While working as an armed security officer and private investigator for 10 years, I have had more than my fair share of experiences with guns and have owned a few myself. I was shot at once while apprehending an attempted murder suspect. Luckily, I’m skinny and he missed.

Having been living in Poland for the past six years and telling my European friends some of these stories, I am reminded that America is like a Hollywood movie to the rest of the world because these things don’t happen, or very rarely happen, in any other developed country. These things are just unimaginable most elsewhere.
 
Since the Columbine massacre, there have been 331 school shootings with 554 children, educators, and school staff have been killed or injured at school. What has been done to curb gun violence? Not only in schools, but in general? Republicans think more police and harsher punishments for criminals with a lethal dose of thoughts and prayers is the answer. Democrats want stricter gun laws, better background checks, and call it a mental health crisis. As a former private investigator who became a teacher, I know that determining the root cause of a problem is key to solving it. Democrats, Republicans, and many other Americans are looking for bandages to address gun violence as if gun violence was the actual problem. It’s not. Neither is crime or homelessness. They are symptoms of bigger beasts.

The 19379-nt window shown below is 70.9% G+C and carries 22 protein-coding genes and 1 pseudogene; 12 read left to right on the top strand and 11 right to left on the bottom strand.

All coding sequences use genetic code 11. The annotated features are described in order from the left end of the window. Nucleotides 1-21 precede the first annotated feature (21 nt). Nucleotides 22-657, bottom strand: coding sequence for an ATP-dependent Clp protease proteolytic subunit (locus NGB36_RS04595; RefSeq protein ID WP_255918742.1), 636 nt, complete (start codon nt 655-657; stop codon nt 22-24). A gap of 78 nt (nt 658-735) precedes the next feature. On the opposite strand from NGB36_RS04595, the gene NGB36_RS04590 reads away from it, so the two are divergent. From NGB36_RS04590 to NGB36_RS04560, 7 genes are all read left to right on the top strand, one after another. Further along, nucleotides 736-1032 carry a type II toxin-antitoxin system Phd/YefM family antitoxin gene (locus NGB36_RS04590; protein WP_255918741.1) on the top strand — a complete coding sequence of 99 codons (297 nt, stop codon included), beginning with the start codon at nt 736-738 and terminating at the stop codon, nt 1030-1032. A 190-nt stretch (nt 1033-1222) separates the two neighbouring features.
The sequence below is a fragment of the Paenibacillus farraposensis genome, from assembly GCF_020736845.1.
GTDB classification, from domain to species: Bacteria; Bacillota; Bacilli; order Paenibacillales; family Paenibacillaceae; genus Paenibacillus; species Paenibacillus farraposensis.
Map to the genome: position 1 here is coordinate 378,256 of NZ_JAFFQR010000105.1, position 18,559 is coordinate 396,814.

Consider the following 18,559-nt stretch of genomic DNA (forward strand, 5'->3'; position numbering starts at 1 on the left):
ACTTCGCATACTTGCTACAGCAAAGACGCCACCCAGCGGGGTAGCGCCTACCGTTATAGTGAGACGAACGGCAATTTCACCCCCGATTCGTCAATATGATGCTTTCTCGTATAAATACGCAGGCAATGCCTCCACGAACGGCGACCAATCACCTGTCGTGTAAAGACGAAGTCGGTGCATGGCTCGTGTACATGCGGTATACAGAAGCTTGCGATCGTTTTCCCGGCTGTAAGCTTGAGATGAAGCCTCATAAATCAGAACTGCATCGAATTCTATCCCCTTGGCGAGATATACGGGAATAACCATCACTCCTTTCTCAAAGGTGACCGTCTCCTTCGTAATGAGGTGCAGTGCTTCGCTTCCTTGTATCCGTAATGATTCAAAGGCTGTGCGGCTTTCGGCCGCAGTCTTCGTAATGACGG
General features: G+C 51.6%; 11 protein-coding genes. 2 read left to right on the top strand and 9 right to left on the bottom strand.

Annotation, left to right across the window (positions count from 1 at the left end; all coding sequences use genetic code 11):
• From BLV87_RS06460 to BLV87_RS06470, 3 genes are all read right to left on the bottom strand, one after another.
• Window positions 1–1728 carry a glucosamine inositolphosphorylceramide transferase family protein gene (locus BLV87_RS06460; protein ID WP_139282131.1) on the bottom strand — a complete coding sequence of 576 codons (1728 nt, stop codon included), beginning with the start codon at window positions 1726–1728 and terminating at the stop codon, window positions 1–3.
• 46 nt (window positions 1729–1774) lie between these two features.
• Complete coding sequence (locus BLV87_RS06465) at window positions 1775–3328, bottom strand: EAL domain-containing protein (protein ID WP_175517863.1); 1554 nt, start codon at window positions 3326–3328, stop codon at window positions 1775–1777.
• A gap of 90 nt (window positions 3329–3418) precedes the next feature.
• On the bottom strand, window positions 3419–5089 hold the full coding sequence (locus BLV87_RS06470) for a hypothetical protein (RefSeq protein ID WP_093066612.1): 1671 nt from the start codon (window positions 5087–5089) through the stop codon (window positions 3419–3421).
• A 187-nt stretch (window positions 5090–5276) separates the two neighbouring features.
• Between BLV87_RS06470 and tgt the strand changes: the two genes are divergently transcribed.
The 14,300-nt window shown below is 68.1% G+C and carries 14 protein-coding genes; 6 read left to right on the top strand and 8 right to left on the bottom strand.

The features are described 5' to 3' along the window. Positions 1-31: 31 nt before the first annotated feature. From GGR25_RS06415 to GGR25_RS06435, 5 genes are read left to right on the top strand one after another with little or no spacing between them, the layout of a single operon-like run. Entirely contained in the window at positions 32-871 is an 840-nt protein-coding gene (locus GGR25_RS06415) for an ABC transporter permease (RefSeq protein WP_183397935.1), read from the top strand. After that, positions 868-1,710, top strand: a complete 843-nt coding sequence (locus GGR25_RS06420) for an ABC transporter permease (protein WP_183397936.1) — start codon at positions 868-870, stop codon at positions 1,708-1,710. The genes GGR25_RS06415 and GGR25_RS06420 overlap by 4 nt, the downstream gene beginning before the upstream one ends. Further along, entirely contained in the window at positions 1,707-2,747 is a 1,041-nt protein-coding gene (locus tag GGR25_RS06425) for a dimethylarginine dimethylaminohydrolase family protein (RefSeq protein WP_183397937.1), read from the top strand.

So, how does America fix these things?

People need to earn a fair and livable wage.

The United States has massive wealth inequality. The ultra-rich are getting richer while wages have been stagnant for 40 years for the rest of us. People are often working multiple jobs that barely pay the bills. Parents are less involved in their children’s lives because of it too. It doesn’t take a rocket scientist to know that being overworked and underpaid causes massive amounts of stress that can lead to serious mental health issues resulting in depression, suicide, domestic violence, drugs and alcohol, gambling, and other crime, including mass shootings.

People need to be healthy

We need to tax the rich and provide healthcare for everyone, including mental healthcare. For a country with such advanced medical technology, it is largely inaccessible to a good chunk of the population. Private healthcare and big pharma need to be strongly regulated to keep medicine affordable and accessible.

People need affordable housing

There are about as many vacant homes in the United States as there are homeless people. We need more public and community owned housing and ban property investors from building and buying homes and rental units for profit while jacking up the housing market. Credit score checks to be able to rent a place to live should be illegal.

People need to have equal education opportunities